If you’re unlucky enough not to be in an area where a water source is even available, take heart you can create your own. You can build a solar still with a sheet of plastic, a catch container in the center of a dug-out hole, and a small rock. Place the container in the center of the hole and cover the hole with your plastic sheet making sure to cover all the edges, then place the small rock in the center of the sheet directly above the catch container.
With sufficient sunlight, condensation will form on the inside of the sheet and drip into the catch container. As you practice this method, you’ll discover what most preppers already know.
Using a solar still is going to take a lot of time to collect enough drinking water. If you’ve not got the luxury of staying in one place long enough, you may need to keep moving until you find a water source where you can use water purification tablets or boiling methods.
Don’t Eat the Mushrooms
Although running out of food is frightening, it’s not as bad as running out of water. Even the most average survivalist can exist for the better part of thirty days without food. Of course, that doesn’t mean you can’t hunt for or forage for a food source between a decent meal at a steak house.
Most countryside environments are lush with edible plants. Remember that friend and your friend’s farm you recruited to help you practice your skills. Here’s where you get the chance to brush up on your foraging skills.
While correctly identifying what plants you can eat and those that could kill you or make you sick is complicated, but you can become a master-forager in no time with enough practice.
Most country landscapes present various combinations of stinging nettles, dandelions, and even lamb’s quarters, wild blue and blackberries that will more than satisfy your nutrient requirements.
One word of caution is to stay away from fungi or mushrooms. Unless you’re an expert in identifying a toadstool from a Shitake, plucking, and eating mushrooms may cause death, or at the very least, a severe bout of delirium.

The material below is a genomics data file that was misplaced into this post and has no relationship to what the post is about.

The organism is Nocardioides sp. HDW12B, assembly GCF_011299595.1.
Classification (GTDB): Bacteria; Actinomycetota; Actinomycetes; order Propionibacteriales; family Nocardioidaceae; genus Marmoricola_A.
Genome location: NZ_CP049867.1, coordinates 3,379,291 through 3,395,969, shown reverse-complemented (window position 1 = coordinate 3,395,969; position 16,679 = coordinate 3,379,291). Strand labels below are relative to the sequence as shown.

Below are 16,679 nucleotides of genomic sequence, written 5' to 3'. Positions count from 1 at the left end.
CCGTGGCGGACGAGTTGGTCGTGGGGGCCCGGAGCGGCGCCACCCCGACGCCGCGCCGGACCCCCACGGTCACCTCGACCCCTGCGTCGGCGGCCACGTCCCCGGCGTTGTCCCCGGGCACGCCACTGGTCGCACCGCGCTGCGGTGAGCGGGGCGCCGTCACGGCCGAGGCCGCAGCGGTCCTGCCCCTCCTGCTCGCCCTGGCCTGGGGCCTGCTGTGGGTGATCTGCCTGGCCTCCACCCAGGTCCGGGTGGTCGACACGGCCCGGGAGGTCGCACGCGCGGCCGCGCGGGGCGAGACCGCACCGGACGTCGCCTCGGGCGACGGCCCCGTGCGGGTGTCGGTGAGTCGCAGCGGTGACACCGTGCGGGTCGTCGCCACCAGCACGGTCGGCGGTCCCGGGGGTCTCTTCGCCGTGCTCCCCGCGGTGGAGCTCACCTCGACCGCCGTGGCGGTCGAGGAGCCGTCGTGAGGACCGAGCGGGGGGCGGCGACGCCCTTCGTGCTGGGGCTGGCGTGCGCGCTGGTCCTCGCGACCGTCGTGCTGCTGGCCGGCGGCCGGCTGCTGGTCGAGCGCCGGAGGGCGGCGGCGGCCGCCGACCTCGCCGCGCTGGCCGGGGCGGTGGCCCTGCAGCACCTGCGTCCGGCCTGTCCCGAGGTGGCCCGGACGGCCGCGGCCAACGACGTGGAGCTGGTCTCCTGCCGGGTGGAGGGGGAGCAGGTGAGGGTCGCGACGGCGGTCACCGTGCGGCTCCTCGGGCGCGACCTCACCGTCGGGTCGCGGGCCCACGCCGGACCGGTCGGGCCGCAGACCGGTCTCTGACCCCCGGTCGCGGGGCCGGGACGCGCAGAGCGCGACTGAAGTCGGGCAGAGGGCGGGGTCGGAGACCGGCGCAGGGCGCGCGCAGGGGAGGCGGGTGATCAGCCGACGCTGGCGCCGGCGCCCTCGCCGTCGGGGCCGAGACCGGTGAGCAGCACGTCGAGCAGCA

Tied Up in Knots
If you’ve solved the protection issue by carrying a rifle or pistol you’ve built and sufficient ammunition, there’s one thing you need to practice until you can do it without thinking, and that’s the simple act of tying a knot.
It doesn’t matter if you’re attempting to build a shelter, making snares to catch prey, or creating some innovation you suddenly discover you need. If you can’t tie a knot that will stay in place, you’ll likely end up in a very frustrating situation.
Before the requirement becomes a moment of desperation, drag out your trusty knot typing guide and practice tying each type of knot until you can do it blindfolded and without a second thought.
Building a Shelter
Most survivalists and preppers will readily admit that you’ll never be able to find a cave when you need one. When inclement weather starts pelting you, and you’re camping beneath the stars turns perilous, you’ll be glad you practiced building a shelter that indeed does its job.
Here’s your chance to revisit your childhood fort-building days without getting shamed. Practice the most prominent and straightforward first with a simple lean-to of branches covered with a tarp. Your shelter can be as primitive or as complex as you want it to be if it does one thing, and that is, it protects you and your tribe from the elements.
Of course, you may not have time to build a treehouse, but you may want to consider practicing your way to building a fully functional teepee. Hopefully, you’ve mastered knot tying before you give it a go.
Basic First Aid
As a prepper, having a first aid kit is only half the battle. What good is all the butterfly bandages, disinfectants, plus staplers, or suture needles if you don’t know how to use them?
Remember that you had to bug out because the situation turned worse, and now you’re on your own out in the wilds, and the closest thing to a doctor or medical help is you.
Grab a friend or even a family member and practice. Start with simple CPR, then move on to items such as learning the proper way to control bleeding and finding natural plants to soothe those painful insect bites and cuts and scrapes. Graduate up to discovering the appropriate way to set broken bones or a dislocated collar bone.
Practice until you’ve lost that nauseous feeling and you’re confident you can handle the actual situation when or if it happens.
There are a few more things you can practice in the comfort of your backyard, but these basic six steps will go a long way to ensure your preparedness should a dynamic situation arise. Learn them, continue to practice them, and stay ready.